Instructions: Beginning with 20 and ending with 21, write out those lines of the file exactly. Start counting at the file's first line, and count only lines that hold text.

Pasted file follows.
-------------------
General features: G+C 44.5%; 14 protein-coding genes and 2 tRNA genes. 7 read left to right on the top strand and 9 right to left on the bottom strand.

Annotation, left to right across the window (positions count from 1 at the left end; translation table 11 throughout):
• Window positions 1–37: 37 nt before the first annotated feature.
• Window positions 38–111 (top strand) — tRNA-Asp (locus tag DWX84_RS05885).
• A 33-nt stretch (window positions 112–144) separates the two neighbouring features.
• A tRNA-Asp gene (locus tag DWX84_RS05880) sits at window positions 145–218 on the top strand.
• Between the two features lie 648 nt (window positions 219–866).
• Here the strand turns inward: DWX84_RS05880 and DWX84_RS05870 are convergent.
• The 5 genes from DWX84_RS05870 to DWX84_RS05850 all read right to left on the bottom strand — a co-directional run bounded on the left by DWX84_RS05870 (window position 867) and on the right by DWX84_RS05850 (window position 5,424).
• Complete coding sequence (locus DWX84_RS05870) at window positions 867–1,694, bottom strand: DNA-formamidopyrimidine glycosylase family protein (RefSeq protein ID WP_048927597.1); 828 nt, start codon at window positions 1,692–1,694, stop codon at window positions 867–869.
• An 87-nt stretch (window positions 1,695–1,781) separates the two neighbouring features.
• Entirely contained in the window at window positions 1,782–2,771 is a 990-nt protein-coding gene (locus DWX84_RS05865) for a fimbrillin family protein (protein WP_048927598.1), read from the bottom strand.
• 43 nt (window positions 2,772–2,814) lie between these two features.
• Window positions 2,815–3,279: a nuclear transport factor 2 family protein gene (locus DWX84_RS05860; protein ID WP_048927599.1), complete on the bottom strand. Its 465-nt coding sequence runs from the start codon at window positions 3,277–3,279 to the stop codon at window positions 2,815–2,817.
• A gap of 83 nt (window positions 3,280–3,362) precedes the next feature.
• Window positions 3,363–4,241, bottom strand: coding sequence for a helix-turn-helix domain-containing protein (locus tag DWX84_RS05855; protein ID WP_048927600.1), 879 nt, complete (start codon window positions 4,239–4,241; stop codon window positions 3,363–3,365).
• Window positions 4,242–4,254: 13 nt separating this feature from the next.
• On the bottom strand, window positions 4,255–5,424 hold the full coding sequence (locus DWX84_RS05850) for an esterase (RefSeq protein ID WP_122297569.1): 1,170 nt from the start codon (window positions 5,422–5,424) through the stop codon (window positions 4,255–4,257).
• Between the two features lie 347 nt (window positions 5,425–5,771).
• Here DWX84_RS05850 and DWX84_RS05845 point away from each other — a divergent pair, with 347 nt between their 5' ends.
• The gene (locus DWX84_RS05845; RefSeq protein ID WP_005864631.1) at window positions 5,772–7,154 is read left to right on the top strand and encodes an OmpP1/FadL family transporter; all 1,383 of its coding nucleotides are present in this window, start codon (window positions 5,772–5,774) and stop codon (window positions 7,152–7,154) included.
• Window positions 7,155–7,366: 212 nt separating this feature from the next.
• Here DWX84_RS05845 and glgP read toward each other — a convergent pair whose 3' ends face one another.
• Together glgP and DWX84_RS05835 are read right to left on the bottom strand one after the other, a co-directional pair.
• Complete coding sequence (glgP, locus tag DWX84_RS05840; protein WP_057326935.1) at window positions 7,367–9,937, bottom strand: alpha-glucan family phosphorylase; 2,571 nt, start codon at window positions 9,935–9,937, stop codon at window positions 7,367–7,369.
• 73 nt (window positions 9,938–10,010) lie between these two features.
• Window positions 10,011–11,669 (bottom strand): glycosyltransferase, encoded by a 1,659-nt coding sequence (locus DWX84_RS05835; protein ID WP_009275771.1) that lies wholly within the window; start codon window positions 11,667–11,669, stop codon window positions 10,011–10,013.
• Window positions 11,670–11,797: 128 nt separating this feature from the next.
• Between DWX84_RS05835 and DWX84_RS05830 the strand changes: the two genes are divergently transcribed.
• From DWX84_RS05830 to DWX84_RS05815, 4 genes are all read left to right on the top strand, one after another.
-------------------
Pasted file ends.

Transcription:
• Here DWX84_RS05850 and DWX84_RS05845 point away from each other — a divergent pair, with 347 nt between their 5' ends.
• The gene (locus DWX84_RS05845; RefSeq protein ID WP_005864631.1) at window positions 5,772–7,154 is read left to right on the top strand and encodes an OmpP1/FadL family transporter; all 1,383 of its coding nucleotides are present in this window, start codon (window positions 5,772–5,774) and stop codon (window positions 7,152–7,154) included.